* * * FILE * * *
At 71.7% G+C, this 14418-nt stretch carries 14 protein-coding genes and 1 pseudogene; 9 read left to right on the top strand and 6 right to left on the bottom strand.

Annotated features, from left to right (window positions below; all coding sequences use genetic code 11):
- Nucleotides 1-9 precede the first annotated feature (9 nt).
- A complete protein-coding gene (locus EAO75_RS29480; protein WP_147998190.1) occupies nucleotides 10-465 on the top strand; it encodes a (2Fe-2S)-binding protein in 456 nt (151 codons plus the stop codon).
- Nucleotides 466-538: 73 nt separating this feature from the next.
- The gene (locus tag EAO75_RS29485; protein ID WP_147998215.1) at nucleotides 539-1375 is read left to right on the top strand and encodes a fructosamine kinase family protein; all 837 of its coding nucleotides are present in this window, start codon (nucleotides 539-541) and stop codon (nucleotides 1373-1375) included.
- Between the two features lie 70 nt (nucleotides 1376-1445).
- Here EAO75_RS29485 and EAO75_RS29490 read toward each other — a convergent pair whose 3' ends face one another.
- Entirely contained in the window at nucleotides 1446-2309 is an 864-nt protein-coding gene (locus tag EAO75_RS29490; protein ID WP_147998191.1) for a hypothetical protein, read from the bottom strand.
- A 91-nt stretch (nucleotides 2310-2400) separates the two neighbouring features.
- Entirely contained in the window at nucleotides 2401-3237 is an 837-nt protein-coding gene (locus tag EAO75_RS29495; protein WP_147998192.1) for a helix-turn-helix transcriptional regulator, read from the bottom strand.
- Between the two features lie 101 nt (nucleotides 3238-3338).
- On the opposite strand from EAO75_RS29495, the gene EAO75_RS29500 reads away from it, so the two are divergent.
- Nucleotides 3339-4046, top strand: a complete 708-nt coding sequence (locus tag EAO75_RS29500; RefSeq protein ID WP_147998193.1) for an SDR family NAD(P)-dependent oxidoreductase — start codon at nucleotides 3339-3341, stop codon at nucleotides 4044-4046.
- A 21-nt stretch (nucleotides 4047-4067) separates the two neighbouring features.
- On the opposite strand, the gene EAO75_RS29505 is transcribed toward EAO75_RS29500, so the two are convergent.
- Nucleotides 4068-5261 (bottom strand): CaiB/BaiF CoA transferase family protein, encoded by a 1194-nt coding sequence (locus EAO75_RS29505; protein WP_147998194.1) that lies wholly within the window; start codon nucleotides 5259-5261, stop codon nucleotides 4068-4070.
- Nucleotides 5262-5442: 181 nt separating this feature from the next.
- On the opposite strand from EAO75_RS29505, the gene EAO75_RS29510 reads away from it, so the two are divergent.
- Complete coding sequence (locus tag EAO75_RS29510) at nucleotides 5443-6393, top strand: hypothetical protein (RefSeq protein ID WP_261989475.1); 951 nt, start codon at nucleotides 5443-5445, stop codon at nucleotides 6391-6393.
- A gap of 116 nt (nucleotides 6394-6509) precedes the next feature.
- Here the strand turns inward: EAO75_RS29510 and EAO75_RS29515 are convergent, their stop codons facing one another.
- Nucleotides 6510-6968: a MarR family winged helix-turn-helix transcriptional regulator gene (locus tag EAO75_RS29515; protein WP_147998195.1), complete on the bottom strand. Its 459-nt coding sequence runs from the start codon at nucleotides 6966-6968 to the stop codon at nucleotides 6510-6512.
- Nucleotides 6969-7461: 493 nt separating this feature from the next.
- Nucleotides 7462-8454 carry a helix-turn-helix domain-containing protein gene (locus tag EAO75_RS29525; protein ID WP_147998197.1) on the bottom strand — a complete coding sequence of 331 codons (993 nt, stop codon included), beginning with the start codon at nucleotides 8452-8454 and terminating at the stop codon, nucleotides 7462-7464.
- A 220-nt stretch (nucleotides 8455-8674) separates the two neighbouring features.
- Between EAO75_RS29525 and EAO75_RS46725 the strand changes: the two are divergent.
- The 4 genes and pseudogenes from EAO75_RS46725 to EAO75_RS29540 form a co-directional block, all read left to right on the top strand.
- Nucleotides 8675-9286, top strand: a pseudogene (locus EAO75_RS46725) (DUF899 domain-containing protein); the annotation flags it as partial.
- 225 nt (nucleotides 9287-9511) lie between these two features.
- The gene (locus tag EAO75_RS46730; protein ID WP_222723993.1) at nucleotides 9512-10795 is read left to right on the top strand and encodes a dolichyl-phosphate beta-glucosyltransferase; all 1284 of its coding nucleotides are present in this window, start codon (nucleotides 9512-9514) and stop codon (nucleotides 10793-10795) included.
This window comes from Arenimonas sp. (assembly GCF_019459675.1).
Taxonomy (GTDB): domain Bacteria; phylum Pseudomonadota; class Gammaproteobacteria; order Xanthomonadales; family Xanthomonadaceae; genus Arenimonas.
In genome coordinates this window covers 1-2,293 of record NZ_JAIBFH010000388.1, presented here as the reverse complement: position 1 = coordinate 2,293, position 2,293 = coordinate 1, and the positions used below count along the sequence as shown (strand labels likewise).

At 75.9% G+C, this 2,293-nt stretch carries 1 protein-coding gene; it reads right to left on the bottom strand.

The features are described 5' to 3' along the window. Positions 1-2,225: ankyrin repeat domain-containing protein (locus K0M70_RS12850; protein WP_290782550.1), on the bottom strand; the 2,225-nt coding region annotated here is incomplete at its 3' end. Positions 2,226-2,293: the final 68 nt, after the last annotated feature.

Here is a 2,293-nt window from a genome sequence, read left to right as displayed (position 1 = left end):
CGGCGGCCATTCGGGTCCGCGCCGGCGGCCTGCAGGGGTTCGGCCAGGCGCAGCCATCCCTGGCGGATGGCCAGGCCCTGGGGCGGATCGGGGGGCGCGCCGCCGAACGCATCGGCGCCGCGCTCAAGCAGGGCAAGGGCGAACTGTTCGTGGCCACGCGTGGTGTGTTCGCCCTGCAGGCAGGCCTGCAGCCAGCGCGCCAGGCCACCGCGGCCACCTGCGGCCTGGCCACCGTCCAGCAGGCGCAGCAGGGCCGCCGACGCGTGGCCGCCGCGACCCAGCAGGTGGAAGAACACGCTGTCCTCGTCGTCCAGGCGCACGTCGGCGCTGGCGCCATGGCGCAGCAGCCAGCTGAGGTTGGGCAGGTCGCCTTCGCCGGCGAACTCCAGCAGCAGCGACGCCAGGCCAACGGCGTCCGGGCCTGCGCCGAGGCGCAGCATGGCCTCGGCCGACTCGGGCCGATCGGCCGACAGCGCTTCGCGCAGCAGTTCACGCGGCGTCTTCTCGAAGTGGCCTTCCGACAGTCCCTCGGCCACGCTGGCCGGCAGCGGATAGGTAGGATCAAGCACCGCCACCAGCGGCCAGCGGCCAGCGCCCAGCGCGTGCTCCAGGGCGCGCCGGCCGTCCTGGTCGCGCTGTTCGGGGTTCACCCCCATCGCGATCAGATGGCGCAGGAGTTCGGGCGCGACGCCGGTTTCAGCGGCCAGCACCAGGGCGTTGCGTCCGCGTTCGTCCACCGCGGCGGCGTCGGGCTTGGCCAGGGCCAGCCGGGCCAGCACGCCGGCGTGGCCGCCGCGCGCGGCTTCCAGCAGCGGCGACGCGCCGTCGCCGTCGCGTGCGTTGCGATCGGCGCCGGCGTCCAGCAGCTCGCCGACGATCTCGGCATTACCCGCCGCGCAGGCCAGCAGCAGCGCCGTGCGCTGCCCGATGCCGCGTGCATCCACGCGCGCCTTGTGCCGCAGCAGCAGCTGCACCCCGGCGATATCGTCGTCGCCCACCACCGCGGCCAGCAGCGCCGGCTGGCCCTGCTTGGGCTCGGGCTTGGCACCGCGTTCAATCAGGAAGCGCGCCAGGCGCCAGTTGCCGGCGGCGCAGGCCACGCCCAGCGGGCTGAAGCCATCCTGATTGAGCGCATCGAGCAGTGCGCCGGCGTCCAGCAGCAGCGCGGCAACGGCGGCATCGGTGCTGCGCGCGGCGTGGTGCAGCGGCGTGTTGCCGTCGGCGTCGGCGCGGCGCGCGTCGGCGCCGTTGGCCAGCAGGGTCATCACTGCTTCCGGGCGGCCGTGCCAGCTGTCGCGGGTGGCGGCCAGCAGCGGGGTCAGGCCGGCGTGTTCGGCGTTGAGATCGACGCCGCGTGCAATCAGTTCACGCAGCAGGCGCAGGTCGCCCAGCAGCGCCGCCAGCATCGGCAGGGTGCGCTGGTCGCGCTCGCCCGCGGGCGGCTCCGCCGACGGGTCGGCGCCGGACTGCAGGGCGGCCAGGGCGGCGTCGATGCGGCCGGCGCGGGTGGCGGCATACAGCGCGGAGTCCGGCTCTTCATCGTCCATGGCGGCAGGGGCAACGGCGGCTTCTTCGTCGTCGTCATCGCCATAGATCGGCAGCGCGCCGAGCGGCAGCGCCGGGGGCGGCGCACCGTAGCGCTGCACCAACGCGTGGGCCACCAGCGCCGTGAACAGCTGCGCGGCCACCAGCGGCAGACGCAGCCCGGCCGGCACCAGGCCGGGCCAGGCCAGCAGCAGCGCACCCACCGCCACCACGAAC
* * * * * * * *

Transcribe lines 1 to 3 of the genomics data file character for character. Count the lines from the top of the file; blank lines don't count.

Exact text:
At 71.7% G+C, this 14418-nt stretch carries 14 protein-coding genes and 1 pseudogene; 9 read left to right on the top strand and 6 right to left on the bottom strand.

Annotated features, from left to right (window positions below; all coding sequences use genetic code 11):
- Nucleotides 1-9 precede the first annotated feature (9 nt).